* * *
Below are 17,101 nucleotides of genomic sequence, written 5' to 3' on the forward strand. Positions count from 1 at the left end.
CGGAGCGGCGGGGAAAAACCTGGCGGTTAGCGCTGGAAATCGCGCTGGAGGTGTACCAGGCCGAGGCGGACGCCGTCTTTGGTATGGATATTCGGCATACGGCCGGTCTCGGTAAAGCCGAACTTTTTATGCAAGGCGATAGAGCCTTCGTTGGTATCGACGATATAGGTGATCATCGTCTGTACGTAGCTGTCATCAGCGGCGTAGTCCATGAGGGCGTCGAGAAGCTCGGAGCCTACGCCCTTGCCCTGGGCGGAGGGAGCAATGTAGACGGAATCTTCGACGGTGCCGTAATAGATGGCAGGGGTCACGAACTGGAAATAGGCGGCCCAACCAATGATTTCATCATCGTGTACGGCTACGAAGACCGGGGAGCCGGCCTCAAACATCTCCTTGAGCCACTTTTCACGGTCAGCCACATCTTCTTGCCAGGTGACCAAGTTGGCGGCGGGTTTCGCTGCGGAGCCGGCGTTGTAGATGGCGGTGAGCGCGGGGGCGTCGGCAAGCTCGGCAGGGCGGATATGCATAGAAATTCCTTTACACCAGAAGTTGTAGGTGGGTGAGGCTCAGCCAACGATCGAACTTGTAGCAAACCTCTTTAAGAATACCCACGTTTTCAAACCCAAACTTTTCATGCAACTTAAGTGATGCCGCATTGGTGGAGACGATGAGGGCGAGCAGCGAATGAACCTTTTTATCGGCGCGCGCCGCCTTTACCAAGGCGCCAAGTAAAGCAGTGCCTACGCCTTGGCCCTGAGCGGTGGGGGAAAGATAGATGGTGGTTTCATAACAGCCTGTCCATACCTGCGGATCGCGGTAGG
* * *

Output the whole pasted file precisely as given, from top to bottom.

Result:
Below are 17,101 nucleotides of genomic sequence, written 5' to 3' on the forward strand. Positions count from 1 at the left end.
CGGAGCGGCGGGGAAAAACCTGGCGGTTAGCGCTGGAAATCGCGCTGGAGGTGTACCAGGCCGAGGCGGACGCCGTCTTTGGTATGGATATTCGGCATACGGCCGGTCTCGGTAAAGCCGAACTTTTTATGCAAGGCGATAGAGCCTTCGTTGGTATCGACGATATAGGTGATCATCGTCTGTACGTAGCTGTCATCAGCGGCGTAGTCCATGAGGGCGTCGAGAAGCTCGGAGCCTACGCCCTTGCCCTGGGCGGAGGGAGCAATGTAGACGGAATCTTCGACGGTGCCGTAATAGATGGCAGGGGTCACGAACTGGAAATAGGCGGCCCAACCAATGATTTCATCATCGTGTACGGCTACGAAGACCGGGGAGCCGGCCTCAAACATCTCCTTGAGCCACTTTTCACGGTCAGCCACATCTTCTTGCCAGGTGACCAAGTTGGCGGCGGGTTTCGCTGCGGAGCCGGCGTTGTAGATGGCGGTGAGCGCGGGGGCGTCGGCAAGCTCGGCAGGGCGGATATGCATAGAAATTCCTTTACACCAGAAGTTGTAGGTGGGTGAGGCTCAGCCAACGATCGAACTTGTAGCAAACCTCTTTAAGAATACCCACGTTTTCAAACCCAAACTTTTCATGCAACTTAAGTGATGCCGCATTGGTGGAGACGATGAGGGCGAGCAGCGAATGAACCTTTTTATCGGCGCGCGCCGCCTTTACCAAGGCGCCAAGTAAAGCAGTGCCTACGCCTTGGCCCTGAGCGGTGGGGGAAAGATAGATGGTGGTTTCATAACAGCCTGTCCATACCTGCGGATCGCGGTAGG